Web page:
3 Common Mobile Crane Hazards
Mobile hydraulic cranes have transformed the landscape of the construction industry, making it easier and quicker than ever to complete large-scale projects. Nevertheless, rigging and lifting operations come with various health and safety hazards that can potentially result in worker injury, property damage, or even fatalities. According to the Bureau of Labor Statistics, crane-related accidents led to a total of 220 fatalities in a period of 5 years, from 2005 to 2011—that’s 44 deaths per year. Therefore, adequate training and proper planning is a must for crane operations.
Over the course of this blog post, we’ll list and discuss three types of hazards that are associated with mobile crane operations.
The vast majority of crane-related accidents are caused by contact with power lines or some type of power source. Just a small miscalculation or a minor mistake when operating a crane around live power lines can have disastrous consequences.
While electrical hazards are the most prevalent cause behind crane-related mishaps and accidents, they’re also the easiest to prevent. To reduce the chances of crane accidents caused by electrical hazards, it’s important to start planning for the lift in advance – even before the crane has arrived on site. All potential safety hazards that fall within 10ft of the area where the lift will be performed should be identified and marked clearly. The project manager should also get in touch with the energy company catering to the area in question and have the power lines de-energized.
The reason why cranes are required in the first place is that the object is too heavy to be maneuvered in another way. This makes falling materials a real hazard during crane lifts, as the object will not only fall from a great height but is also likely to be extremely heavy.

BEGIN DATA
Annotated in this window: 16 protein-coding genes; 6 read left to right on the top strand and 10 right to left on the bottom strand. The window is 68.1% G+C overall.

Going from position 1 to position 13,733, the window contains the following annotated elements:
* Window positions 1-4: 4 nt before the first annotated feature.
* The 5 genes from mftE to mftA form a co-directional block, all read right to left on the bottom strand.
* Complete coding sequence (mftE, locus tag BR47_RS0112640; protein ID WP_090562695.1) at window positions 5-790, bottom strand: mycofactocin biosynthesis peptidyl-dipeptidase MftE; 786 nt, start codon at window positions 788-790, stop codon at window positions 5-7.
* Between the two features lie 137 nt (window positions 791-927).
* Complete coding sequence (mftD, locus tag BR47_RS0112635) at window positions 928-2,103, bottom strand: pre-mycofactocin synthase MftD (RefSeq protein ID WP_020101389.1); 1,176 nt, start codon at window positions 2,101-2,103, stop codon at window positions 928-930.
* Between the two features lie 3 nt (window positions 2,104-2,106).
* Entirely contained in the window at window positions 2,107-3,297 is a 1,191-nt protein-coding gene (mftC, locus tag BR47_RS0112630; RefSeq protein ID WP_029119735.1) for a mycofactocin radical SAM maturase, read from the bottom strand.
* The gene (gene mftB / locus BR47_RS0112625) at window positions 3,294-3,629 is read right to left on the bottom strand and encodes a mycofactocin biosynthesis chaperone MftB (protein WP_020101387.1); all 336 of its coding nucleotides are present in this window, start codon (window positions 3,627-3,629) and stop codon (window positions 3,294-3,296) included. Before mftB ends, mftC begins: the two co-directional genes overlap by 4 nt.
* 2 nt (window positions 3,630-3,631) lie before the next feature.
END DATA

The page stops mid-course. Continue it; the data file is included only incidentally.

There are various precautionary steps that can be taken to minimize the risk of falling hazards. These include:
Regular inspection and maintenance of equipment
Pre-lift safety checks to ensure that the load doesn’t exceed the maximum lifting capacity and is safely secured.
Up-to-date training for the crew and crane operators
Another common type of safety hazard associated with crane operations is overloading.
Overloading, in most cases, can be avoided through proper training and adequate planning. For instance, inappropriate operating maneuvers (i.e., dropping the load suddenly or swinging too fast) are a prevalent cause of overloading. You can prevent this by ensuring that your crew and operators fully understand the limits and capabilities of the machines they’re operating.
Here at Crane Warning Systems Atlanta, we sell technologically advanced Rayco Wylie crane safety instruments, including crane LMI system, crane load monitoring systems, and wireless crane anemometer, that enhance the safety and efficiency of lift operations. Get in touch with us today to learn more.